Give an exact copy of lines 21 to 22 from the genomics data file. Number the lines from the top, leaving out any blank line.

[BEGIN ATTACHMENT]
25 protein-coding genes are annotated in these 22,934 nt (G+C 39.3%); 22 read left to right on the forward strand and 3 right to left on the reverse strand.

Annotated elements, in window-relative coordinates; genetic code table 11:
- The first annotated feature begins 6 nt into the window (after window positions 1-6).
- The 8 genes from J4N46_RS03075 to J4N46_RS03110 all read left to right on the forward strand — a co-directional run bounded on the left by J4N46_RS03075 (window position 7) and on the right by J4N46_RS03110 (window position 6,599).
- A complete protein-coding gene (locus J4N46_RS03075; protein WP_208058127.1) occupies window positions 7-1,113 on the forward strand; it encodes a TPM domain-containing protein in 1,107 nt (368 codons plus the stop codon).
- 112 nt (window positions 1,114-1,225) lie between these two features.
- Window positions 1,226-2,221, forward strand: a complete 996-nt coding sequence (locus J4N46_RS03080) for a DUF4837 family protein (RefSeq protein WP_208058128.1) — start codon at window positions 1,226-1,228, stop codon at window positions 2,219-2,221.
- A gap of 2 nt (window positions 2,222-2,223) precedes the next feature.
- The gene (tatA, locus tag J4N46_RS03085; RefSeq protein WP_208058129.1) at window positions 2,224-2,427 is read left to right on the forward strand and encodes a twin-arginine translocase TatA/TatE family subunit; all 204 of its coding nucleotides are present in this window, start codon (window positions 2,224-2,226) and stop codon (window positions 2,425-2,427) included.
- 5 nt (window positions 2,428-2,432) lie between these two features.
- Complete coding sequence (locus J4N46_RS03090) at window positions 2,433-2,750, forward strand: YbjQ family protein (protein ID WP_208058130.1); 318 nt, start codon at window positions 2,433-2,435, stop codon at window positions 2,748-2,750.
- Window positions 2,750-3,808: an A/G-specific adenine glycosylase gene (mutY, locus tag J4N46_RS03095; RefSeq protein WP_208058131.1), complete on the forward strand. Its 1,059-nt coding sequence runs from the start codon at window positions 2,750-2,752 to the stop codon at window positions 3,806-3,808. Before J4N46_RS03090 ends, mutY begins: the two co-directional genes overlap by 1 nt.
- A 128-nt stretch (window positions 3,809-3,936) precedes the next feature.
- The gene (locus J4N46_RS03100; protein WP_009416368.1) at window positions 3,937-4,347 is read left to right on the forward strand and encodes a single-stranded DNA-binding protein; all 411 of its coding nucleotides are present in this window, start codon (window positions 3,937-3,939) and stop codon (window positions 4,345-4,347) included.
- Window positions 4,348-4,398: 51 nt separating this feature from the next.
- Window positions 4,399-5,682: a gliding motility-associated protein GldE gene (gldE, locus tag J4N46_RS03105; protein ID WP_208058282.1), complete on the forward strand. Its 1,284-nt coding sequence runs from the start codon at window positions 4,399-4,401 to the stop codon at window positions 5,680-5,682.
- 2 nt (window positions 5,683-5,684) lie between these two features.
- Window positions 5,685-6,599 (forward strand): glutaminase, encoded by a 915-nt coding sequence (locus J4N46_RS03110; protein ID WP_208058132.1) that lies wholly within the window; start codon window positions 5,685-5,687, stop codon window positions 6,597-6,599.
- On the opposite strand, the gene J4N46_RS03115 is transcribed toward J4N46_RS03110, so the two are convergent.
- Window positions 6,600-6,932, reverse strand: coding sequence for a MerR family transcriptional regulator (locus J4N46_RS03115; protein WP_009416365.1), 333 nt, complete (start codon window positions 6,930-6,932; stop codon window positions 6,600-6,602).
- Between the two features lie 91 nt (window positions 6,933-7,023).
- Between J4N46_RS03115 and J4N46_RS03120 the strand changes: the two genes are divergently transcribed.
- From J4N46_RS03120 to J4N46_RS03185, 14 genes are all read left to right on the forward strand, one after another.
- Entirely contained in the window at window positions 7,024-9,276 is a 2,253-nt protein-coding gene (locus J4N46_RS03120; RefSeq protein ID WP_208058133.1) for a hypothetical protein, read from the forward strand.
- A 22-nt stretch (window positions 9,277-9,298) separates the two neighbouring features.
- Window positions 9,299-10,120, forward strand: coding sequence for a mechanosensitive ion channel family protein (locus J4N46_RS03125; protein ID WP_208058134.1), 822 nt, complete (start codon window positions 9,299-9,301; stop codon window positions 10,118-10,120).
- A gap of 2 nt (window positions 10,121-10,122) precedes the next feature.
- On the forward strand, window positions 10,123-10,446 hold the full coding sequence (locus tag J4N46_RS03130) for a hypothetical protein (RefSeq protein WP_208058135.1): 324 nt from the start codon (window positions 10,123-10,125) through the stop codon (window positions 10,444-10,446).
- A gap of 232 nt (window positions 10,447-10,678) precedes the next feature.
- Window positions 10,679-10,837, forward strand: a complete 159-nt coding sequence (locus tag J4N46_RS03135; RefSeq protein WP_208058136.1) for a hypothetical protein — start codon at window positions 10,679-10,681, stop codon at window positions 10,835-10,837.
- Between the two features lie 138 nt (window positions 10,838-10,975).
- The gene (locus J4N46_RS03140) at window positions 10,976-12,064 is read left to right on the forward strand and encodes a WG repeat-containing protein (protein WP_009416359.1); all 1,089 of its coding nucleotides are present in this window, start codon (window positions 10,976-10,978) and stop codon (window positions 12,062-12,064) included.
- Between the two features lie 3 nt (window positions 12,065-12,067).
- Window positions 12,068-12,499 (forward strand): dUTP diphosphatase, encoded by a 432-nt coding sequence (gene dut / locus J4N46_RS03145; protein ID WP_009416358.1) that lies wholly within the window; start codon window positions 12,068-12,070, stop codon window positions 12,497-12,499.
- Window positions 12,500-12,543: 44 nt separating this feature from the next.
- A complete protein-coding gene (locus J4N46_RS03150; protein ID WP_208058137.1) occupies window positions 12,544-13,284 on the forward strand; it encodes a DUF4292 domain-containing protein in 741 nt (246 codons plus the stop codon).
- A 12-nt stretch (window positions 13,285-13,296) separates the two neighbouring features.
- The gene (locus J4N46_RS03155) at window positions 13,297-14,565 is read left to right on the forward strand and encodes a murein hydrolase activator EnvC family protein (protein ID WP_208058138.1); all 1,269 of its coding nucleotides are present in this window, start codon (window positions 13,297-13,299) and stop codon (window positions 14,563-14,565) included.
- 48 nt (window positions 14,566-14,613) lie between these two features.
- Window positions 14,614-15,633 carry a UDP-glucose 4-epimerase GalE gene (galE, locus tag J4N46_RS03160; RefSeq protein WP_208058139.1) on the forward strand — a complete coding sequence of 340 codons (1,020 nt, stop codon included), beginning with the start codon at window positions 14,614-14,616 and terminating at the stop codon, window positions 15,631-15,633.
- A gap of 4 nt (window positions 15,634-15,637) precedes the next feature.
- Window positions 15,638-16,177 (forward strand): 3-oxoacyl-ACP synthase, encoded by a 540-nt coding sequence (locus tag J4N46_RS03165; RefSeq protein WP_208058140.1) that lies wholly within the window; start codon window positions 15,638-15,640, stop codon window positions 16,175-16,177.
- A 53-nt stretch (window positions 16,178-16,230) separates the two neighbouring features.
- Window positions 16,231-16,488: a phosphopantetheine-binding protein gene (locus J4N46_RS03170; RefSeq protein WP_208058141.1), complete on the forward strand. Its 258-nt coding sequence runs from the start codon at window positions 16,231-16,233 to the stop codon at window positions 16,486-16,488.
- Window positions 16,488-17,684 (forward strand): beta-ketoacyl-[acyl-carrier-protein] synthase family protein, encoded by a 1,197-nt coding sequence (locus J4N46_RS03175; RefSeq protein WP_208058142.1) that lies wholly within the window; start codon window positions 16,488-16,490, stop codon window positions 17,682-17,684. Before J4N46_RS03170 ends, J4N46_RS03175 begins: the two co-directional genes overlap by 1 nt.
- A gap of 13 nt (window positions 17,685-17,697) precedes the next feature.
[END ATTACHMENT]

- Between the two features lie 91 nt (window positions 6,933-7,023).
- Between J4N46_RS03115 and J4N46_RS03120 the strand changes: the two genes are divergently transcribed.